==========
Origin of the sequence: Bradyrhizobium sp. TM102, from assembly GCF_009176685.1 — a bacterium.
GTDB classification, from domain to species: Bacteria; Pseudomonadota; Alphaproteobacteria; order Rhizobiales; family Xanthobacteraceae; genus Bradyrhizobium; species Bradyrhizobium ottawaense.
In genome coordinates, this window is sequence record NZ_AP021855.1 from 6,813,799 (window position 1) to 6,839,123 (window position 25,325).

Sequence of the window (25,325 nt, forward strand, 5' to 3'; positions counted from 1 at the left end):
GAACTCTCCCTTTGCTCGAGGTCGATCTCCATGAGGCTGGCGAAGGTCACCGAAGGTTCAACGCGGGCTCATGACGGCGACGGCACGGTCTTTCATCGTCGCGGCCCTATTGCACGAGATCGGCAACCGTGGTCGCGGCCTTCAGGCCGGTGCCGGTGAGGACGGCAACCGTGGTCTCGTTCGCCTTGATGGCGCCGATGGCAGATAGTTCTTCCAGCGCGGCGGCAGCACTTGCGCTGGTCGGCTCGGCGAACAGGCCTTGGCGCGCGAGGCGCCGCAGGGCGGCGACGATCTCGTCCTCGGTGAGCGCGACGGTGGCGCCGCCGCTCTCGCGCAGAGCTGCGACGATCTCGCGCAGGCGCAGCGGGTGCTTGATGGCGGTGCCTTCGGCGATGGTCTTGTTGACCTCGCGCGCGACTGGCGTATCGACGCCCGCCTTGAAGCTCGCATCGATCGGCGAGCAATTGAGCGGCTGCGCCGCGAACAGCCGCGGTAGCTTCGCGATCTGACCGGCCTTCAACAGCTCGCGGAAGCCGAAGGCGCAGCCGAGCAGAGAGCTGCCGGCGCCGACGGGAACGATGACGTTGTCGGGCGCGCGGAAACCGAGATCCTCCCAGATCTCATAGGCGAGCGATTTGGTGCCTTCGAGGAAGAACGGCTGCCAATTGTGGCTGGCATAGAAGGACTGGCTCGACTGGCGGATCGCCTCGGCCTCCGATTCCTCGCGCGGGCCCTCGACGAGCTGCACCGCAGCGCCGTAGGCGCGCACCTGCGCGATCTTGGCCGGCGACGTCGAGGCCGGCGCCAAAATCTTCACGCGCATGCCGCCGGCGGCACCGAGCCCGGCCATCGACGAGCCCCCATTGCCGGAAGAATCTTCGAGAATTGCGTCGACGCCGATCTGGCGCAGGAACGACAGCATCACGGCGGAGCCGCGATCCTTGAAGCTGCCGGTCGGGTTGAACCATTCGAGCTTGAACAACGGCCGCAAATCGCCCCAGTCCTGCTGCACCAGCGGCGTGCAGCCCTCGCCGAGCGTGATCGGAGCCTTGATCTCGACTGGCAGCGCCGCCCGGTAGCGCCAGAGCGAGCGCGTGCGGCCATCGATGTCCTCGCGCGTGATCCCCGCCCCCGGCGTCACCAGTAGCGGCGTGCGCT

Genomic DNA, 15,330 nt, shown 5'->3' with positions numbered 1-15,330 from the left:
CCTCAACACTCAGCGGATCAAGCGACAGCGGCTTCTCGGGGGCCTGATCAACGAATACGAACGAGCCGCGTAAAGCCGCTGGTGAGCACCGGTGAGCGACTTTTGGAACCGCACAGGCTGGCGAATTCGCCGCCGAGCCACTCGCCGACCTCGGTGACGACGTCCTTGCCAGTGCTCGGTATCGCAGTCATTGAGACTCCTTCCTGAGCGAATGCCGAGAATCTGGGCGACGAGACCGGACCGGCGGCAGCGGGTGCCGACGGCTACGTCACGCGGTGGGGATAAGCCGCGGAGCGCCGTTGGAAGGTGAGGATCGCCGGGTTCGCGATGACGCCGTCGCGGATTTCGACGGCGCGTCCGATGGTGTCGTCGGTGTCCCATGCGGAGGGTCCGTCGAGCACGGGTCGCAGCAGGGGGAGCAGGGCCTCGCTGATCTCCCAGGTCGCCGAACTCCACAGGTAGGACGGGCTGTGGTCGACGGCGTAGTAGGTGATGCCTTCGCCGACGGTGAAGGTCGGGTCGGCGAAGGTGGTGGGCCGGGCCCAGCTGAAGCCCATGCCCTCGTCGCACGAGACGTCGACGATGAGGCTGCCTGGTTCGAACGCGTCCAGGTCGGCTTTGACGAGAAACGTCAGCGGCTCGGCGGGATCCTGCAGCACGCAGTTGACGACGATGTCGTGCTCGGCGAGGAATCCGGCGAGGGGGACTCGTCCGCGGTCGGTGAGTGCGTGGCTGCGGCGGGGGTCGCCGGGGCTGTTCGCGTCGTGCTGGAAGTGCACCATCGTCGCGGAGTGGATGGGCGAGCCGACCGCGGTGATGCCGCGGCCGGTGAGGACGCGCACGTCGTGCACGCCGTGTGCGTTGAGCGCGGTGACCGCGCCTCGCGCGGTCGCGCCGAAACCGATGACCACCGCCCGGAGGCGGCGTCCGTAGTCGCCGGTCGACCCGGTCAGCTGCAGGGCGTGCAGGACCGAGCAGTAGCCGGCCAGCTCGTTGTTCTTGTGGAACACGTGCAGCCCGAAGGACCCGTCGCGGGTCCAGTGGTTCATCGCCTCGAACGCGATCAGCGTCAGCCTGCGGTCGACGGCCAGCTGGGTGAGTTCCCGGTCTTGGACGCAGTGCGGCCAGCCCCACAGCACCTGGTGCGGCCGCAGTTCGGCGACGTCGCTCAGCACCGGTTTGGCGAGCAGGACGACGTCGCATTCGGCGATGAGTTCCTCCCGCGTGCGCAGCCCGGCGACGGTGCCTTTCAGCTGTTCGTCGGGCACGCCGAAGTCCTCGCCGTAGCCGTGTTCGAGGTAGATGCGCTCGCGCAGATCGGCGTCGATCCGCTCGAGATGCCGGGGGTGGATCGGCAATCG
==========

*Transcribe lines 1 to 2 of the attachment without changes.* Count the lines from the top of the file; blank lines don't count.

Origin of the sequence: Bradyrhizobium sp. TM102, from assembly GCF_009176685.1 — a bacterium.
GTDB classification, from domain to species: Bacteria; Pseudomonadota; Alphaproteobacteria; order Rhizobiales; family Xanthobacteraceae; genus Bradyrhizobium; species Bradyrhizobium ottawaense.